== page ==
The exciting news at the end of the show was that we did not have to go to jail tonight. As you probably already know, The Last Word with Lawrence O'Donnell is only on Monday through Thursday nights, and so on Fridays MSNBC usually broadcast episodes of the Lockup series. What a pleasant surprise it was to see a special edition of The Last Word hosted by Ezra Klein. I'm already a big fan and I hope that this is an indication that it will be a regular Friday feature, or even better, that Ezra Klein will soon be hosting his own show on MSNBC.
The video and transcription are below the fleur-de-orange. What do you think? Is it a good idea for Alabama Republicans to go to Ohio to campaign for Mitt Romney? Will they be any help to him in his quest to win the state on Election Day?
We're from Alabama and We're Here to Help
Here is the direct link to watch the video at MSNBC for those who use an iPad or other device that cannot view embedded videos.
Are you a non-swing state voter? I am, too. I feel your pain. If you live in New York or Mississippi or Oklahoma or Vermont, there's not a lot of mystery about the election in your state this year. In years like this, no matter how excited you are about the presidential election, if you are a non-swing state voter, you can sort of feel like you don't count. But there's always phone banking, right? Calling people from your non-swing state; calling people who are in swing states to try to convince those folks to vote for one candidate or the other. Usually when non-swing staters get involved, it's stuff like that; it's phone calls, right? But on the left there have been some fun culture clashes over the years involving Democrats from liberal places, not just phone calling, but physically getting up and going to swing states to try and help the Democratic candidates in undecided America. You saw that famously in 1968 with the Get Clean for Gene idea. Hippy college kids flooding into New Hampshire to campaign for Eugene McCarthy who was running as an anti-Viet Nam war challenger to President Lyndon Johnson in the primary. Those young volunteers famously underwent dehippiefying makeovers, right? So that the New Hampshire electorate would not feel accosted or creeped out by these subversive outsider long-haired loons.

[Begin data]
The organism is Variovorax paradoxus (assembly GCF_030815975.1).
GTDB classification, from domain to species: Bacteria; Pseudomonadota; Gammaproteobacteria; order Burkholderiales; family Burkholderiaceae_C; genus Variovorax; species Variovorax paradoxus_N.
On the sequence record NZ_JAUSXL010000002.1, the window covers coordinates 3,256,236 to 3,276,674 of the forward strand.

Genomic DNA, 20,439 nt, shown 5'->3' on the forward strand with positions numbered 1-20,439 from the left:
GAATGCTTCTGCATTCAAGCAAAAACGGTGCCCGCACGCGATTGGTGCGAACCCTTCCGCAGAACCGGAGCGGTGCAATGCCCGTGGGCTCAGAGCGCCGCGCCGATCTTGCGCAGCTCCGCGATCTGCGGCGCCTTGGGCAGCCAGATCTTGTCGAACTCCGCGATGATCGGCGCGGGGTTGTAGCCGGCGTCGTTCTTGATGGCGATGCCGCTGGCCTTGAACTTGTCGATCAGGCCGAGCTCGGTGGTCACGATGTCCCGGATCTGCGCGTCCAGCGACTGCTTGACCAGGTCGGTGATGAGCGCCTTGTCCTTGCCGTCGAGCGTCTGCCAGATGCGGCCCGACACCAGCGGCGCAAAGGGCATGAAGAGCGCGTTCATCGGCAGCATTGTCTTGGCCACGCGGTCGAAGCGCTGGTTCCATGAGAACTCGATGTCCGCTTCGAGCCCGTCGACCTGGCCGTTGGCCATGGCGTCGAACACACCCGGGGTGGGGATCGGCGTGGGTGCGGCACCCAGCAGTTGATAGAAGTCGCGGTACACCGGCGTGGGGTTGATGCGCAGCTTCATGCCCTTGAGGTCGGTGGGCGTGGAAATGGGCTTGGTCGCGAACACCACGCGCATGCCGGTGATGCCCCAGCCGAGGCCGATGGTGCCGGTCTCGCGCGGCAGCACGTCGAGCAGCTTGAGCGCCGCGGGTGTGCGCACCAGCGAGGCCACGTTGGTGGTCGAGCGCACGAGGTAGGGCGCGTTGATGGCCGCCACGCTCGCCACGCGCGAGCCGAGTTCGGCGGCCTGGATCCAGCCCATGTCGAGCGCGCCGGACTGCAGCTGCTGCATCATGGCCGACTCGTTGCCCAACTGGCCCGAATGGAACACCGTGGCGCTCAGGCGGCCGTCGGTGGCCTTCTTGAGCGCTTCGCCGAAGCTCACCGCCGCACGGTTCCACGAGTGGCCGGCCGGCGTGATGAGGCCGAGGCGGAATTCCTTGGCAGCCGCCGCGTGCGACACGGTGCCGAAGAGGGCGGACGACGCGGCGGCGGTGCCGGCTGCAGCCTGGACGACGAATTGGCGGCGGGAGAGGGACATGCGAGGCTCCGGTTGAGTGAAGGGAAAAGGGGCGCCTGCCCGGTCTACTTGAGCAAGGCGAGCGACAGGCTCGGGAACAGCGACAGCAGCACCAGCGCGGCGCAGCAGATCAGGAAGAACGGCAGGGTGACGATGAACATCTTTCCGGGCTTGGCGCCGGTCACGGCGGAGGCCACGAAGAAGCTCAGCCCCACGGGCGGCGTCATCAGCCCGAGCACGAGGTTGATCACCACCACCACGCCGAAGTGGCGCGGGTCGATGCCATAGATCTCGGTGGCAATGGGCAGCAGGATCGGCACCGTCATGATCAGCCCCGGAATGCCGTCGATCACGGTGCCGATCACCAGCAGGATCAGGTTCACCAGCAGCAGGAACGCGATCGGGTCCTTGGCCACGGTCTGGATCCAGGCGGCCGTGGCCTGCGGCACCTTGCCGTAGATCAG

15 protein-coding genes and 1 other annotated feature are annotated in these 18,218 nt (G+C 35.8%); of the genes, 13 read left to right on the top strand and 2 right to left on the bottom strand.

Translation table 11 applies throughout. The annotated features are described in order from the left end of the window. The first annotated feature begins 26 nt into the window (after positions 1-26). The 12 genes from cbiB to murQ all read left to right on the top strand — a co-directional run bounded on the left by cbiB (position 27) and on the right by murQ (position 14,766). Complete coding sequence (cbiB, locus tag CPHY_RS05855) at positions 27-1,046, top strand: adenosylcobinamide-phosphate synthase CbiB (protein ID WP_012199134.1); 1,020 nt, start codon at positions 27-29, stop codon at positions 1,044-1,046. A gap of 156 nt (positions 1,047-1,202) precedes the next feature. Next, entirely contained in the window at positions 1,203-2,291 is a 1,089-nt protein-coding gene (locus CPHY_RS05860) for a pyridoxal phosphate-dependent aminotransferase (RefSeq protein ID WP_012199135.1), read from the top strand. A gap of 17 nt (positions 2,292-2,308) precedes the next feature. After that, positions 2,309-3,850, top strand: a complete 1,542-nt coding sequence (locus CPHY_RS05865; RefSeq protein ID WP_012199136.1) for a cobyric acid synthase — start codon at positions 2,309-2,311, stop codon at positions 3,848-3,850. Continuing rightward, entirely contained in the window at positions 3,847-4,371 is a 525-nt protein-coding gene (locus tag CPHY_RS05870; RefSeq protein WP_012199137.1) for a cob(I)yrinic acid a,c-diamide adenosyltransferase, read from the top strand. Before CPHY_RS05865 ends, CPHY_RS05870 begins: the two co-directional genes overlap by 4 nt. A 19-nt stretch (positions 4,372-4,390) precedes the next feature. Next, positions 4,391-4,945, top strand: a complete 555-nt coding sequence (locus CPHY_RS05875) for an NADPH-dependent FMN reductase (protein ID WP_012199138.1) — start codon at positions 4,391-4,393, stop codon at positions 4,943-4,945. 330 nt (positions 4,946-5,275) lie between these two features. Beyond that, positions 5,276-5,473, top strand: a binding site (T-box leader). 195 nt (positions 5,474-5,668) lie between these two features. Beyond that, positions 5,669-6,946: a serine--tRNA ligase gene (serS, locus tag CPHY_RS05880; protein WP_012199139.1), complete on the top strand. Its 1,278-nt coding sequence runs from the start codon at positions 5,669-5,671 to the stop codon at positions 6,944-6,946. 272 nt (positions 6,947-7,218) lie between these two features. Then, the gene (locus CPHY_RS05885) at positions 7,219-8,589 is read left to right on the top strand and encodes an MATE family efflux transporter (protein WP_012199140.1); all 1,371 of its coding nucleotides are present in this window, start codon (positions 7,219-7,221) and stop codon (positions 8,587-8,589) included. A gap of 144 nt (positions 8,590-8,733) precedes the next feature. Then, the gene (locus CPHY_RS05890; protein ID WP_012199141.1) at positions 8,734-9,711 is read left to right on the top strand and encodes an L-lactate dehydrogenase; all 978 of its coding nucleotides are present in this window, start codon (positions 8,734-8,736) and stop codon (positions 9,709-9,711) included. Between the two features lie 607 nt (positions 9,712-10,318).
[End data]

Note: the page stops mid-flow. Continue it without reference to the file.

Video fo News ReportGet your haircut, hippies. Your appearance. Your demeanor. Clean for Gene volunteers did make a difference. Gene McCarthy got 42% of the vote in New Hampshire primary and ultimately President Johnson went on to quit the race.
David Brinkley speaking: By bus or own cars and otherwise, they have come to New Hampshire from campuses not only in the Northeast but as far away as the South and the Midwest; a ten hour bus ride sometimes. In the morning at the headquarters in an empty store, they got a little briefing on how to canvas door to door in the most effective way so as to win votes for their man McCarthy rather than loosing them.Man speaking to volunteers: ... have had three weeks to do. More than anything since your encounter with the voters will be brief they're going to judge you on your appearance and demeanor. And so it's just crucial that you pay very close attention to the appearance you are presenting.
You know, you saw a similar mass influx in 2004 in Iowa on behalf of the anti-Iraq war Democratic candidacy of Vermont Governor Howard Dean. The Dean campaign called it the Perfect Storm; an estimated 3500 Howard Dean supporters converging on Iowa ahead of the caucuses. The Perfect Storm campaigners were easy to spot because they wore these day-glo safety orange stocking caps. In the end Howard Dean finished a disappointing third place in Iowa; the Perfect [Orange Hat] Storm did not work. The news editor at Salon.com at the time suggested putting yourself in the boots of an average Iowa Democrat. Quote, The campaign is so intense that it has become a form of political harassment. Your phone rings every 10 minutes with an automated robo-call on behalf of one candidate or another. Your mailbox is jammed with political junk mail. Then comes a knock on your door and there you find a couple of committed campaigners from Park Slope or Noe Valley or Wicker Park telling you that Howard Dean is your man. And they’re wearing these really loud orange caps. ... I can’t help but think the Dean-ites came off as a little precious, maybe even a little bit cultish, in those caps [See: The curse of the orange hats by Edward W. Lempinen, Salon.com, January 20, 2004].